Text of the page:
INTERSTING READING: I was a kid in middle school when I stopped in at Osco Drug and bought Quicksilver Messenger Service's "Happy Trails" album, mostly because I liked the cover painting of a fair damsel waving goodbye to a galloping horseman... and because the guys pictured on the back of the sleeve had really long hair (the year was 1968 and these guys looked more like wild Indians* than the Beatles). A couple of years later I took up the guitar, and when I had attained a modicum of proficiency I began to deconstruct the guitar solos of QMS's ace axemen John Cipollina and Gary Duncan. It was not easy going. As a matter of fact, I am still at it today--although I like to think I could take a pretty good stab at playing in a Quicksilver tribute band. I would certainly recommend the project to any of my fellow guitarists, since learning this stuff is infinitely broadening and introduces one to a vastly expanded tonal and modal pallette.
Cipollina and Duncan were both heavily influenced by jazz, although they came at it in different directions. Cipollina had been equally impressed by the work of psychedelic contemporaries like Jorma Kaukonen and Jerry Garcia, and it shows in his shrieking soloing. Duncan was more traditional, his angular melodic constructs showing a dense knowledge of jazz scales and non-blues-based modalities. Put them together and it made for guitar pyrotechnics unlike anything that has been heard before or since... and certainly far, far ahead of its time.
But most people have forgotten Quicksilver Messenger Service, if they ever knew of them at all. And only the band's congnoscenti know the strange story of Quicksilver's total sound overhaul beginning with their fourth album, "Just For Love." Turns out that the band recorded their first three albums (the ones most fans consider their masterpieces) while erstwhile band leader Dino Valente did time in prison for marijuana possession. As luck would have it, both bassist David Freiberg (he of later Jefferson Starship fame) and Gary Duncan were good singers. All four "surviving" members of the band were first-rate musicians as well. And they were under contract to Capitol Records, so they couldn't just twiddle their thumbs waiting for Valente to get out of prison.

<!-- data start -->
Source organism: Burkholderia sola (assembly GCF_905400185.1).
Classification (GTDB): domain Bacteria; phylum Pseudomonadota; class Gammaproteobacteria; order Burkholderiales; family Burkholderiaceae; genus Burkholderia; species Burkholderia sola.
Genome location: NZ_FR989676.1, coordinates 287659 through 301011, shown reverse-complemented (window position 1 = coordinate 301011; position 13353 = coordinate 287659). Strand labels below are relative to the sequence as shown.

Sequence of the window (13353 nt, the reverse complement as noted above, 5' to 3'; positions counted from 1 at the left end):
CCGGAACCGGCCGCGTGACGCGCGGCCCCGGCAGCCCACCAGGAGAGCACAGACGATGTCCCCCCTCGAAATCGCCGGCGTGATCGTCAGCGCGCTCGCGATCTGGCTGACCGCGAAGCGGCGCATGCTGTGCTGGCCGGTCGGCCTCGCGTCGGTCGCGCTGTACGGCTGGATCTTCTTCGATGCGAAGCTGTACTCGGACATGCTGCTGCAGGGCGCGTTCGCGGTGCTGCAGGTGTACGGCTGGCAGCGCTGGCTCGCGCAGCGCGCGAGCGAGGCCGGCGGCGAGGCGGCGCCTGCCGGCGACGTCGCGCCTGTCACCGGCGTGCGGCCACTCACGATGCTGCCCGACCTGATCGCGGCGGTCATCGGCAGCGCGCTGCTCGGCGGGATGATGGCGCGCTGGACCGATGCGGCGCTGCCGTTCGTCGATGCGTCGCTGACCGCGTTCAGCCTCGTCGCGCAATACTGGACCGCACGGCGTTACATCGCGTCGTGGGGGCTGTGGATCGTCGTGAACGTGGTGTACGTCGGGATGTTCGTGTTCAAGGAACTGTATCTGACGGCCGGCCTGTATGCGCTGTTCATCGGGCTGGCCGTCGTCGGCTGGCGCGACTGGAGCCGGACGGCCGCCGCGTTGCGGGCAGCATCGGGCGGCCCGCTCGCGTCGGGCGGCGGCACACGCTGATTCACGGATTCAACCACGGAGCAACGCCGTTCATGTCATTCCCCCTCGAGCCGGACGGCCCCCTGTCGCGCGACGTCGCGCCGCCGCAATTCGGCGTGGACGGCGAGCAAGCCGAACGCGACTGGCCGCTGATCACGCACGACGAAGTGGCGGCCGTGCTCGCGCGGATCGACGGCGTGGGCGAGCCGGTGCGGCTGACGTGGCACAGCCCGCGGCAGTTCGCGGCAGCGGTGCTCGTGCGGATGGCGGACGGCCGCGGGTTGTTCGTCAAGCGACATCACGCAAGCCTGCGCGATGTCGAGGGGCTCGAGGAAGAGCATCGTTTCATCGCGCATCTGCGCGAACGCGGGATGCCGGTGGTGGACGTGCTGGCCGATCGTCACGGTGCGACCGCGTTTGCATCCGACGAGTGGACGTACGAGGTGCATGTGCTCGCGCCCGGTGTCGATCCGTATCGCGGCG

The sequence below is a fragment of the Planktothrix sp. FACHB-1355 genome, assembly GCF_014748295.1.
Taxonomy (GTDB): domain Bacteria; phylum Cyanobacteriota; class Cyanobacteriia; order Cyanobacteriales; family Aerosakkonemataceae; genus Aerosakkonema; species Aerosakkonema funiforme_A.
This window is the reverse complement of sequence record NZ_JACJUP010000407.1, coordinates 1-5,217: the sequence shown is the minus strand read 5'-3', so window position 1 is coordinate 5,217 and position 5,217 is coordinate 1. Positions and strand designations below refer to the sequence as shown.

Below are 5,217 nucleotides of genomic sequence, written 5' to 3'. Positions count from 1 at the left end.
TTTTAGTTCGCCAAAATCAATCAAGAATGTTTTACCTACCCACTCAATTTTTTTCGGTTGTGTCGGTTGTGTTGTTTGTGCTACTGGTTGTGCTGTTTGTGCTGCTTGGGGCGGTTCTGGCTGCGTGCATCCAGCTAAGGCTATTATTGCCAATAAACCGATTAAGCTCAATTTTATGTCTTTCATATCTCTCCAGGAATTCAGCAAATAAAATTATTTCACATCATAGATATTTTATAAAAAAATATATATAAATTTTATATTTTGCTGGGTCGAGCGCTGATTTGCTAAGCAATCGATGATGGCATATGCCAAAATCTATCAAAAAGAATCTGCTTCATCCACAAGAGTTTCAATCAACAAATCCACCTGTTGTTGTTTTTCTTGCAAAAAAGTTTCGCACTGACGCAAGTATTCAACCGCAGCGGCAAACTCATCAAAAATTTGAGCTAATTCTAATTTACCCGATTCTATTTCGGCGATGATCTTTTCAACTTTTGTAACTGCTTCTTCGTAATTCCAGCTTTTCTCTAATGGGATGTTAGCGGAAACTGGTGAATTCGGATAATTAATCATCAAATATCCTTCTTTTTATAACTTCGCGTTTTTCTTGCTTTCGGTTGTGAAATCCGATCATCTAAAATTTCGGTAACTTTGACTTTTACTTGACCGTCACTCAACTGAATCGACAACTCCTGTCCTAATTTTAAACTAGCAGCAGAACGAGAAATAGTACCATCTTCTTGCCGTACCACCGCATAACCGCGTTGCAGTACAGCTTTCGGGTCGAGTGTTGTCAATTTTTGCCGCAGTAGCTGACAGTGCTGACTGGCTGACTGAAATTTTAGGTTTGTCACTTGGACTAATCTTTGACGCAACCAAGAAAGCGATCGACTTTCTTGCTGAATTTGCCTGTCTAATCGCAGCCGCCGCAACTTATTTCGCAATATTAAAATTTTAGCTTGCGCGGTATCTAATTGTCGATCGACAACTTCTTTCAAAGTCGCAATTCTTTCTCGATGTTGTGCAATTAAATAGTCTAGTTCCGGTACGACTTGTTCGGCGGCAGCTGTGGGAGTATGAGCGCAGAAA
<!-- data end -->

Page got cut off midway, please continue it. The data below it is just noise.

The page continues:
The guitar-driven, jazzy output that fans came to know as classic Quicksilver came screeching to a halt when Valente was released and "reclaimed" (many fans say "hijacked") his old band. Best known as the author of the hippie anthem "Let's Get Together" (the Youngbloods, Jefferson Airplane), Valente wasn't much for lengthy guitar explorations--or, for that matter, jazz, since he was a hardcore folkie. Although there is no doubt that he could write good songs, his nasal, affected singing was definitely an acquired taste. I'm still getting used to it 40 years after the fact. He may have been a "singer-songwriter," but as far as singing goes both Freiberg and Duncan could have handed him his ass.
After Valente's return, there was still some brilliant guitar work if you listened for it (I especially like Duncan's dreamy interplay with pianist Nicky Hopkins on the spectral ballad "Gone Again," or Cipollina's psychedelic stomp on "Cobra"--one of the most fun songs a guitarist can play with a whammy bar). But the days of listening to Cipollina run through hundreds of jazz chords while Duncan explored everything from Indian raga to heavy metal on "When You Love"--a live performance, yet--were gone.
Well, to get to our subject, I unearthed a couple of fascinating pieces on Quicksilver's guitar aces: Gary Duncan (who never liked to talk) on his hard-bitten life, and the late John Cipollina, who battled health problems all his life and died at the age of 45 in 1989. Enjoy.
Who Do You Love Suite (from "Happy Trails") recorded live.
("When You Love," Duncan's extended outing, is the second movement.)
"Gold and Silver," from Quicksilver's first album. Written by Duncan. Check out the jazz structure and the fiery interplay between the two guitarists.
"Gone Again," from the Dino Valente era (that's Dino on lead vocals).
Finally, "Cobra"--the late, great John Cipollina shakes it loose.]
*As I learned yesterday in my readings, Gary Duncan actually IS 3/4 Native American.
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